Moist-Soil Areas


Moist-soil management refers to management of land to provide moist soil conditions during the growing season to promote the natural production of beneficial plants. Seeds produced by these plants often attract and concentrate waterfowl and other wetland wildlife species.

Water Regulation

Encourage the growth of moist-soil plants in wetland basins by drawing the water from the fields during the growing season. This replicates the seasonal drying effect that would have occurred in natural wetlands through the summer or in drought years. Wetlands typically have diverse seed banks in the soil that are viable and will germinate if given the right conditions. Areas that have experienced large inputs of sediment may need to be excavated or disturbed to expose or mix up the seed bank.

Timing and Rate of Water Drawdown

The timing and rate of the drawdown are important for good plant growth. Wetland drawdown times should vary from year to year to stay productive.

  • Early drawdowns (March through early April) promote the germination of broadleaf plants like smartweed.
  • Mid-season drawdowns (mid-April to mid-May) will result in some smartweeds and more sedges and grasses like wild millet.
  • Late drawdowns (late May to June) favor more of the grasses and sedges, like wild millet and chufa (flat sedge).
  • Every three to five years, it is good to leave the water on the wetland to evaporate on its own.

Drawdown and Re-flooding

  • Begin the drawdown by opening the water-control structure a small amount. The rate of the drawdown should be slow enough to prevent rapid drying of the soil, usually about 1 inch per day. This will discourage undesirable species like cockleburs from germinating while stimulating desirable moist-soil plants.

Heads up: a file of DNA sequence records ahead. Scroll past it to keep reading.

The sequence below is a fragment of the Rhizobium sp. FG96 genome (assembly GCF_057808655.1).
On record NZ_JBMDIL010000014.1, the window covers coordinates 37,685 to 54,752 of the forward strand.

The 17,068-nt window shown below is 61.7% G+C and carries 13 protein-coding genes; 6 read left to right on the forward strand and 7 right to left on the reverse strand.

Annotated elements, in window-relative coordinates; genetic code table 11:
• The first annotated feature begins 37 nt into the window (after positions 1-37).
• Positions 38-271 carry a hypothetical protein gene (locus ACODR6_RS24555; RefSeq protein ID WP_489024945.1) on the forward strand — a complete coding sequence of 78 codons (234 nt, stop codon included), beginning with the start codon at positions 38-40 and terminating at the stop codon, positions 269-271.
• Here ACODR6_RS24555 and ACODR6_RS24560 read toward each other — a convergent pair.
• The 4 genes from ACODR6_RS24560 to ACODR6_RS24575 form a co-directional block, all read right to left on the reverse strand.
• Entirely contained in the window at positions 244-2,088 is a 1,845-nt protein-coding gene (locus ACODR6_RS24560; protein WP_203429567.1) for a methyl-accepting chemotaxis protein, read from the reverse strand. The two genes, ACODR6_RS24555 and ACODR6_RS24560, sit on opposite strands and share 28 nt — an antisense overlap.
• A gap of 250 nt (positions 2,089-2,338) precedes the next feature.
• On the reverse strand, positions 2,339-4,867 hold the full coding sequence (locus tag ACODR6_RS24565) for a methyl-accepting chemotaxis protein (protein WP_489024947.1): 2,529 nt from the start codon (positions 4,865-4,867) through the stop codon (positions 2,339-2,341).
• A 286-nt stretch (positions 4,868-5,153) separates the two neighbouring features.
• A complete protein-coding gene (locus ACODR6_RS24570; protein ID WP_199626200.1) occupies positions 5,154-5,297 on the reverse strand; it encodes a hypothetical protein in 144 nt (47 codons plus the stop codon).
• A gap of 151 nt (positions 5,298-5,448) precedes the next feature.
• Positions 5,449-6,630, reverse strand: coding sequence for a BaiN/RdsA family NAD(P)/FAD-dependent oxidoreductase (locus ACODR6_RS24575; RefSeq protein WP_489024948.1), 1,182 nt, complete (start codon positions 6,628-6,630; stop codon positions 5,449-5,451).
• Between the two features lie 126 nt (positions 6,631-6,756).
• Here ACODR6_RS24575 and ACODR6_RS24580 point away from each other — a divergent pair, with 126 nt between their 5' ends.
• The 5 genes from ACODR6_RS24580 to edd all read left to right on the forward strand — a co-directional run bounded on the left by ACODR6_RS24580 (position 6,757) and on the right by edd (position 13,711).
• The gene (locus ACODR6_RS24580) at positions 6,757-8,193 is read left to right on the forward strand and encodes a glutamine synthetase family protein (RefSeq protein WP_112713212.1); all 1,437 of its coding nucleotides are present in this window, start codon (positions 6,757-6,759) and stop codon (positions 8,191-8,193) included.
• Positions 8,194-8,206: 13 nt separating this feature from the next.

• Following germination of desired plants, manipulate water levels throughout the summer as necessary to keep soil moist.
  • A slow, progressive second flooding of the marsh is best, starting around September 1 for teal or October 1 for many other waterfowl species.

During long summer dry periods, shallow re-flooding (irrigation) will stimulate moist-soil plants and can even kill or set back undesirable plant species, such as cocklebur and morning glory. Moist-soil plants are not adversely affected by summer flooding, as long as one-third of the growing plant is out of the water.


Disking in late summer or early fall is another tool to enhance a moist-soil wetland’s productivity. By breaking the soil and churning up the standing vegetation, conditions are set to give the aquatic insects a jump-start once water is added. These open patches show water earlier as flooding occurs that may not be visible from the air under the thick summer growth of plants.

Although units vary, most marshes should be disked once every three to five years to set back plant succession. This disking will also help control woody plant invasion and can be used to control undesirable plants like cocklebur. When possible disking should be rotated over a unit so that all parts have been disked in a three- to five-year period. A late summer disking followed by a shallow flooding is especially attractive to shorebirds and early migrant waterfowl.